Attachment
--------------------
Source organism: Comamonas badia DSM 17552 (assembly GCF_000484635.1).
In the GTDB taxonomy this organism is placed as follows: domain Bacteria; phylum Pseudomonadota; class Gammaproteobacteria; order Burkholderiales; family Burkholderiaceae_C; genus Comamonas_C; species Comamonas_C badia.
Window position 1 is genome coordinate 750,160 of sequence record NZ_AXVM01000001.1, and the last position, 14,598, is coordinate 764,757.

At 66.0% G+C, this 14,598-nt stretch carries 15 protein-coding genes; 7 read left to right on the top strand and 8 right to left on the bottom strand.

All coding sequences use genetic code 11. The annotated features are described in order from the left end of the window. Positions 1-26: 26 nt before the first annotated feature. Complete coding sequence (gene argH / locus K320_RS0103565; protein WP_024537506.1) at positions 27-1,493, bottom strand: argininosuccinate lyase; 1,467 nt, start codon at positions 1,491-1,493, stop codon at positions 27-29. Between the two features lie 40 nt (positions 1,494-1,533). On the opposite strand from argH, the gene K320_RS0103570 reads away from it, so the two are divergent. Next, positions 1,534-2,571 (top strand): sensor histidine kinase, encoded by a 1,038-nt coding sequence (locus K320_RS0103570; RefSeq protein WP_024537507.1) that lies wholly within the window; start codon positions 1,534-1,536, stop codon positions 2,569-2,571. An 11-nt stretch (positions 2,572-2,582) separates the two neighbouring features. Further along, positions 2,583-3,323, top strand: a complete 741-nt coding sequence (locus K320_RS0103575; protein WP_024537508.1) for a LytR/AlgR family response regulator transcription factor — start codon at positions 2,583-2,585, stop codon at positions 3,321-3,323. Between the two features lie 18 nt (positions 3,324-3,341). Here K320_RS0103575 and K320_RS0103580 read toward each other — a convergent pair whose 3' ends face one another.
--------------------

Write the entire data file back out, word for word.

Source organism: Comamonas badia DSM 17552 (assembly GCF_000484635.1).
In the GTDB taxonomy this organism is placed as follows: domain Bacteria; phylum Pseudomonadota; class Gammaproteobacteria; order Burkholderiales; family Burkholderiaceae_C; genus Comamonas_C; species Comamonas_C badia.
Window position 1 is genome coordinate 750,160 of sequence record NZ_AXVM01000001.1, and the last position, 14,598, is coordinate 764,757.

At 66.0% G+C, this 14,598-nt stretch carries 15 protein-coding genes; 7 read left to right on the top strand and 8 right to left on the bottom strand.

All coding sequences use genetic code 11. The annotated features are described in order from the left end of the window. Positions 1-26: 26 nt before the first annotated feature. Complete coding sequence (gene argH / locus K320_RS0103565; protein WP_024537506.1) at positions 27-1,493, bottom strand: argininosuccinate lyase; 1,467 nt, start codon at positions 1,491-1,493, stop codon at positions 27-29. Between the two features lie 40 nt (positions 1,494-1,533). On the opposite strand from argH, the gene K320_RS0103570 reads away from it, so the two are divergent. Next, positions 1,534-2,571 (top strand): sensor histidine kinase, encoded by a 1,038-nt coding sequence (locus K320_RS0103570; RefSeq protein WP_024537507.1) that lies wholly within the window; start codon positions 1,534-1,536, stop codon positions 2,569-2,571. An 11-nt stretch (positions 2,572-2,582) separates the two neighbouring features. Further along, positions 2,583-3,323, top strand: a complete 741-nt coding sequence (locus K320_RS0103575; protein WP_024537508.1) for a LytR/AlgR family response regulator transcription factor — start codon at positions 2,583-2,585, stop codon at positions 3,321-3,323. Between the two features lie 18 nt (positions 3,324-3,341). Here K320_RS0103575 and K320_RS0103580 read toward each other — a convergent pair whose 3' ends face one another.